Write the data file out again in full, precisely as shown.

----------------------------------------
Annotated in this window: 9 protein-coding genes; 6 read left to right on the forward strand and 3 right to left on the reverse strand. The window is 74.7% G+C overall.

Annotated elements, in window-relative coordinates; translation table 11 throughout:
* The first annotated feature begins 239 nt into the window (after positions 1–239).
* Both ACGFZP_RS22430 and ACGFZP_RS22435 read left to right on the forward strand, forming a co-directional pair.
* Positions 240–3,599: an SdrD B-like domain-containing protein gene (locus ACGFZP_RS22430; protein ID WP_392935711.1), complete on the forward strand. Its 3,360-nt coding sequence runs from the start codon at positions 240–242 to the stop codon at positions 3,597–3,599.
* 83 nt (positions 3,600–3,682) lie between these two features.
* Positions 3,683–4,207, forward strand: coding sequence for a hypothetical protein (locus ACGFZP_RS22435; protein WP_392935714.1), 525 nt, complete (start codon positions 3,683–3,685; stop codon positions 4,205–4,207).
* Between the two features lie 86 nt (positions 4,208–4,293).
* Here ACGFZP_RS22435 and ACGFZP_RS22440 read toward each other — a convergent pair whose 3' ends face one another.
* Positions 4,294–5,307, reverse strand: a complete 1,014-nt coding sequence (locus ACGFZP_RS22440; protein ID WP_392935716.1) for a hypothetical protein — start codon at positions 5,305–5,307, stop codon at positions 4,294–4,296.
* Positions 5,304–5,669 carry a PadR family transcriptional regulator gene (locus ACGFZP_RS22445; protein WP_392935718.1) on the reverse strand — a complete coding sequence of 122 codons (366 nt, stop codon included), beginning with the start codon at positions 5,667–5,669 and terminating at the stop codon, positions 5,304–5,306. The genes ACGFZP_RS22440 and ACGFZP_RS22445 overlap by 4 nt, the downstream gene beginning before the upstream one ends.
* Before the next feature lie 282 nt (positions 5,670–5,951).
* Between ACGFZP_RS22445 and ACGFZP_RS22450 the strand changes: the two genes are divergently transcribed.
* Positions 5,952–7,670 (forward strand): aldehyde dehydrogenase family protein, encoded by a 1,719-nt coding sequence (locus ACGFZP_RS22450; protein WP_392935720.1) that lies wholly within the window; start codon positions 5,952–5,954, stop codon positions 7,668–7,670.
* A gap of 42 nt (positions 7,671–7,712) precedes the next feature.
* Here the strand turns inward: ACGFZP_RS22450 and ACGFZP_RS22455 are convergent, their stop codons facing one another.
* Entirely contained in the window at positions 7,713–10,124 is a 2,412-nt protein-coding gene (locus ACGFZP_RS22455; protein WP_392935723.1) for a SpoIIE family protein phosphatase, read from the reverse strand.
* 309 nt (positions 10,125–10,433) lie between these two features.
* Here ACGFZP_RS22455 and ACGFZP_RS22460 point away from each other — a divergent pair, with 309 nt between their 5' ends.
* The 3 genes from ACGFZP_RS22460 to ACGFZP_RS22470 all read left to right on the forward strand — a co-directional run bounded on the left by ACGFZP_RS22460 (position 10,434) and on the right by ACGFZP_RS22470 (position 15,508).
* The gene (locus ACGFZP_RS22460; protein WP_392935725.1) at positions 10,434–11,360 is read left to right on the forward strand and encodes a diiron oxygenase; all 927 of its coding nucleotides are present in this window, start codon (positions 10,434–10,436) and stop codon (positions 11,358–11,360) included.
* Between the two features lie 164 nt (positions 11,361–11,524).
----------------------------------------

Annotated in this window: 9 protein-coding genes; 6 read left to right on the forward strand and 3 right to left on the reverse strand. The window is 74.7% G+C overall.

Annotated elements, in window-relative coordinates; translation table 11 throughout:
* The first annotated feature begins 239 nt into the window (after positions 1–239).
* Both ACGFZP_RS22430 and ACGFZP_RS22435 read left to right on the forward strand, forming a co-directional pair.
* Positions 240–3,599: an SdrD B-like domain-containing protein gene (locus ACGFZP_RS22430; protein ID WP_392935711.1), complete on the forward strand. Its 3,360-nt coding sequence runs from the start codon at positions 240–242 to the stop codon at positions 3,597–3,599.
* 83 nt (positions 3,600–3,682) lie between these two features.
* Positions 3,683–4,207, forward strand: coding sequence for a hypothetical protein (locus ACGFZP_RS22435; protein WP_392935714.1), 525 nt, complete (start codon positions 3,683–3,685; stop codon positions 4,205–4,207).
* Between the two features lie 86 nt (positions 4,208–4,293).
* Here ACGFZP_RS22435 and ACGFZP_RS22440 read toward each other — a convergent pair whose 3' ends face one another.
* Positions 4,294–5,307, reverse strand: a complete 1,014-nt coding sequence (locus ACGFZP_RS22440; protein ID WP_392935716.1) for a hypothetical protein — start codon at positions 5,305–5,307, stop codon at positions 4,294–4,296.
* Positions 5,304–5,669 carry a PadR family transcriptional regulator gene (locus ACGFZP_RS22445; protein WP_392935718.1) on the reverse strand — a complete coding sequence of 122 codons (366 nt, stop codon included), beginning with the start codon at positions 5,667–5,669 and terminating at the stop codon, positions 5,304–5,306. The genes ACGFZP_RS22440 and ACGFZP_RS22445 overlap by 4 nt, the downstream gene beginning before the upstream one ends.
* Before the next feature lie 282 nt (positions 5,670–5,951).
* Between ACGFZP_RS22445 and ACGFZP_RS22450 the strand changes: the two genes are divergently transcribed.
* Positions 5,952–7,670 (forward strand): aldehyde dehydrogenase family protein, encoded by a 1,719-nt coding sequence (locus ACGFZP_RS22450; protein WP_392935720.1) that lies wholly within the window; start codon positions 5,952–5,954, stop codon positions 7,668–7,670.
* A gap of 42 nt (positions 7,671–7,712) precedes the next feature.
* Here the strand turns inward: ACGFZP_RS22450 and ACGFZP_RS22455 are convergent, their stop codons facing one another.
* Entirely contained in the window at positions 7,713–10,124 is a 2,412-nt protein-coding gene (locus ACGFZP_RS22455; protein WP_392935723.1) for a SpoIIE family protein phosphatase, read from the reverse strand.
* 309 nt (positions 10,125–10,433) lie between these two features.
* Here ACGFZP_RS22455 and ACGFZP_RS22460 point away from each other — a divergent pair, with 309 nt between their 5' ends.
* The 3 genes from ACGFZP_RS22460 to ACGFZP_RS22470 all read left to right on the forward strand — a co-directional run bounded on the left by ACGFZP_RS22460 (position 10,434) and on the right by ACGFZP_RS22470 (position 15,508).
* The gene (locus ACGFZP_RS22460; protein WP_392935725.1) at positions 10,434–11,360 is read left to right on the forward strand and encodes a diiron oxygenase; all 927 of its coding nucleotides are present in this window, start codon (positions 10,434–10,436) and stop codon (positions 11,358–11,360) included.
* Between the two features lie 164 nt (positions 11,361–11,524).